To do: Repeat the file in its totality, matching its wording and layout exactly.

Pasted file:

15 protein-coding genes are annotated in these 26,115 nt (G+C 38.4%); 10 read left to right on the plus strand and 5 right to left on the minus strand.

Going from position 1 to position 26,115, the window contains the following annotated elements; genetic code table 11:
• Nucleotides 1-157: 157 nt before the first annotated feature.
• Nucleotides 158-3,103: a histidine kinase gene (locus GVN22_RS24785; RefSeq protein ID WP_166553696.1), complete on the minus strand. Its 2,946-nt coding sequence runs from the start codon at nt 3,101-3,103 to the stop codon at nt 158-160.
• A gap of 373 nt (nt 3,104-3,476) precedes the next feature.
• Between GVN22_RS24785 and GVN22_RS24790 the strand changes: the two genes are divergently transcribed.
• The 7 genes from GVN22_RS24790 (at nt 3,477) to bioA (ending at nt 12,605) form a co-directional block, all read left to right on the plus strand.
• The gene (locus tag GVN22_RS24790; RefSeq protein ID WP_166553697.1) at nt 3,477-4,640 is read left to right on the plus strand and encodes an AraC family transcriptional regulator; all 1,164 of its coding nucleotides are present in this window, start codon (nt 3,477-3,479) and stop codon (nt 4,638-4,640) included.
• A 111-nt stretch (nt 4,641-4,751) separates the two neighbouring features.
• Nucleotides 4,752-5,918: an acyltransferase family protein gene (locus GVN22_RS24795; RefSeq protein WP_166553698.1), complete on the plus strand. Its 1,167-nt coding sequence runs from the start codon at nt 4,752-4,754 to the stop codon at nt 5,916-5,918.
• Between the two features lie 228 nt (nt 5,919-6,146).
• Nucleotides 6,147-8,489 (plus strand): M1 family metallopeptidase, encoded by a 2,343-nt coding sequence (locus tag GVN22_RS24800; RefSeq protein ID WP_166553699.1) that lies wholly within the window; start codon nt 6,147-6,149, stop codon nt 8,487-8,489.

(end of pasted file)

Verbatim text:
15 protein-coding genes are annotated in these 26,115 nt (G+C 38.4%); 10 read left to right on the plus strand and 5 right to left on the minus strand.

Going from position 1 to position 26,115, the window contains the following annotated elements; genetic code table 11:
• Nucleotides 1-157: 157 nt before the first annotated feature.
• Nucleotides 158-3,103: a histidine kinase gene (locus GVN22_RS24785; RefSeq protein ID WP_166553696.1), complete on the minus strand. Its 2,946-nt coding sequence runs from the start codon at nt 3,101-3,103 to the stop codon at nt 158-160.
• A gap of 373 nt (nt 3,104-3,476) precedes the next feature.
• Between GVN22_RS24785 and GVN22_RS24790 the strand changes: the two genes are divergently transcribed.
• The 7 genes from GVN22_RS24790 (at nt 3,477) to bioA (ending at nt 12,605) form a co-directional block, all read left to right on the plus strand.
• The gene (locus tag GVN22_RS24790; RefSeq protein ID WP_166553697.1) at nt 3,477-4,640 is read left to right on the plus strand and encodes an AraC family transcriptional regulator; all 1,164 of its coding nucleotides are present in this window, start codon (nt 3,477-3,479) and stop codon (nt 4,638-4,640) included.
• A 111-nt stretch (nt 4,641-4,751) separates the two neighbouring features.
• Nucleotides 4,752-5,918: an acyltransferase family protein gene (locus GVN22_RS24795; RefSeq protein WP_166553698.1), complete on the plus strand. Its 1,167-nt coding sequence runs from the start codon at nt 4,752-4,754 to the stop codon at nt 5,916-5,918.
• Between the two features lie 228 nt (nt 5,919-6,146).
• Nucleotides 6,147-8,489 (plus strand): M1 family metallopeptidase, encoded by a 2,343-nt coding sequence (locus tag GVN22_RS24800; RefSeq protein ID WP_166553699.1) that lies wholly within the window; start codon nt 6,147-6,149, stop codon nt 8,487-8,489.